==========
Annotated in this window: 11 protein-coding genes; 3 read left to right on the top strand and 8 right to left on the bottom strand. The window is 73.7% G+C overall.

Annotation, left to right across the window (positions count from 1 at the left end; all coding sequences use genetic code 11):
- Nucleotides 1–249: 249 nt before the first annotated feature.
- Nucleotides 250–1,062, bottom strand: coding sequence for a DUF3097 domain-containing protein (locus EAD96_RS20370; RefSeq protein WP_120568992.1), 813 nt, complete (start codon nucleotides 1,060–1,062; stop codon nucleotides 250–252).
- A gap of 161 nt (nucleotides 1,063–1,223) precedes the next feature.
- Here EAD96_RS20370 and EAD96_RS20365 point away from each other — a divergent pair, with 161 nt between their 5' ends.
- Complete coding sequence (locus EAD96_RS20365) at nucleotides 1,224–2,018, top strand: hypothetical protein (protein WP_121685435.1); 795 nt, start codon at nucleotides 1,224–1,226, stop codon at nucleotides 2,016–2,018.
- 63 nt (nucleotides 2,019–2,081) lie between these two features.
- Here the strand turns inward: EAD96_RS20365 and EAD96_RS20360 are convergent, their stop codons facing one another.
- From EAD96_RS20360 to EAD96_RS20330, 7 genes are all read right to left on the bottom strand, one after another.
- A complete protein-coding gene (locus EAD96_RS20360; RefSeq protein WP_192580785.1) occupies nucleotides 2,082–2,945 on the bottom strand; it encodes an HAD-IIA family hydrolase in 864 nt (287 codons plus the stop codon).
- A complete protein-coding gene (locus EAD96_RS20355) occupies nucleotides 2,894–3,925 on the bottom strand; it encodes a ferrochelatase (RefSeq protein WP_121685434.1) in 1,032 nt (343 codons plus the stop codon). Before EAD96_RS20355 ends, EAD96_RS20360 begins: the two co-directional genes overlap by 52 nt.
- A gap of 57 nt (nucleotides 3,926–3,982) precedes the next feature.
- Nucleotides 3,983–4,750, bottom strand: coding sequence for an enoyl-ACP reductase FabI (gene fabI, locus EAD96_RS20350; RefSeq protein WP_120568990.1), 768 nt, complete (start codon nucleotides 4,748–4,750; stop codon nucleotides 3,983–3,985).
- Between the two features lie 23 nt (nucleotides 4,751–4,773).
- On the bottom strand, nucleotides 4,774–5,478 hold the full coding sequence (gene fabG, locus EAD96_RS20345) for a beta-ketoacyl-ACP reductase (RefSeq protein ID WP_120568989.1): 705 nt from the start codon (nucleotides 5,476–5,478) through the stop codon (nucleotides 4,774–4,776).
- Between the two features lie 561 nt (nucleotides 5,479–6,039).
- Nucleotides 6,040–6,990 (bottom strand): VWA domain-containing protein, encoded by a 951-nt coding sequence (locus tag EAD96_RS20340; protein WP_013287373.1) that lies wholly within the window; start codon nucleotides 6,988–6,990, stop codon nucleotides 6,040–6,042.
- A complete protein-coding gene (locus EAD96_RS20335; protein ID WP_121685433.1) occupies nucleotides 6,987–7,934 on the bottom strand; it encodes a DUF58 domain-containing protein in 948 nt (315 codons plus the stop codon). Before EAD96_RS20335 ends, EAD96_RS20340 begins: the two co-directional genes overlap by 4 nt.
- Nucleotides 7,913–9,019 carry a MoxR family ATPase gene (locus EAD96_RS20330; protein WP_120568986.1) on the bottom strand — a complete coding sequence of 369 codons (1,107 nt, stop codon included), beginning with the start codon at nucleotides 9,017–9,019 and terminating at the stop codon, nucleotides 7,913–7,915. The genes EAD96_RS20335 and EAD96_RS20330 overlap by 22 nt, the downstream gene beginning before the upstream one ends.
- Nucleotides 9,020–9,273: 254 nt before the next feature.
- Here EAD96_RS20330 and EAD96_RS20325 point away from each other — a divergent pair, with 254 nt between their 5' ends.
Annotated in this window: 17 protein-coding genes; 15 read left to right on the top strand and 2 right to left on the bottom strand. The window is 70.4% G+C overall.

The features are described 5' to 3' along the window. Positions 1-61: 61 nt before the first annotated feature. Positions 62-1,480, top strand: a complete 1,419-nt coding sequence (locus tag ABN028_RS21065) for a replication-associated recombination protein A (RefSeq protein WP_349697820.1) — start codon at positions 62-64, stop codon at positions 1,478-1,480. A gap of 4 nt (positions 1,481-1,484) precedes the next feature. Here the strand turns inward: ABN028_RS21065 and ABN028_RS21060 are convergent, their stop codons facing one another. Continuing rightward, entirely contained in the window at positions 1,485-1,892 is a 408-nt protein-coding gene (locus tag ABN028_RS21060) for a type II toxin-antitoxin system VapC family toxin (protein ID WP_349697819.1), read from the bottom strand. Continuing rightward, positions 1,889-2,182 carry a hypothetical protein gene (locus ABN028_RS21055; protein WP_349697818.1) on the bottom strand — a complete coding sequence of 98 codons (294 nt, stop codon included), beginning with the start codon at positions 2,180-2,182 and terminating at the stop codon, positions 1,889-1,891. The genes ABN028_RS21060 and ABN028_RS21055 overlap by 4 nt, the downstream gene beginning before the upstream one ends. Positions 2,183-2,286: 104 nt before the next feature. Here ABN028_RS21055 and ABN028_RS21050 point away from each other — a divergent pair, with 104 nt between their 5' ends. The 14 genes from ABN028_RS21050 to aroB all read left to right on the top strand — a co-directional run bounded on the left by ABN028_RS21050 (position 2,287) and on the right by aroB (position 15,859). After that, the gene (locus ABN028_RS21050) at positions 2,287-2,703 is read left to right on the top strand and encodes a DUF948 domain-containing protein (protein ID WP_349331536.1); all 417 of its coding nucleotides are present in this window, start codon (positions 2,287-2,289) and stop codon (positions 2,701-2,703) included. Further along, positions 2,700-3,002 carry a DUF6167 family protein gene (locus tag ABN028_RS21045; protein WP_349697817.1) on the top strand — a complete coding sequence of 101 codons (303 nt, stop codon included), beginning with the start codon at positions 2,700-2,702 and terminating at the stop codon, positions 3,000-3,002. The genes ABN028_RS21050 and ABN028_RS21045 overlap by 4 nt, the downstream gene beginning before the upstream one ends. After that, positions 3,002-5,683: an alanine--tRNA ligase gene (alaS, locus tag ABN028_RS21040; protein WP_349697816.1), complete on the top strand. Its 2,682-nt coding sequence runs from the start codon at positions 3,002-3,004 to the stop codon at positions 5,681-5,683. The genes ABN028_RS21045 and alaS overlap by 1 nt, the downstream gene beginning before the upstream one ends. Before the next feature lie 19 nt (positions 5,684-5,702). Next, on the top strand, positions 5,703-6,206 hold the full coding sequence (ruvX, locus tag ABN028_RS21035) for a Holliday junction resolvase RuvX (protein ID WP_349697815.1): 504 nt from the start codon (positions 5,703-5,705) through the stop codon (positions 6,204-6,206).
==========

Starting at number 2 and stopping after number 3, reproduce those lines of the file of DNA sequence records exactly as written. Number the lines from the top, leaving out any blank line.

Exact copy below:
Annotation, left to right across the window (positions count from 1 at the left end; all coding sequences use genetic code 11):
- Nucleotides 1–249: 249 nt before the first annotated feature.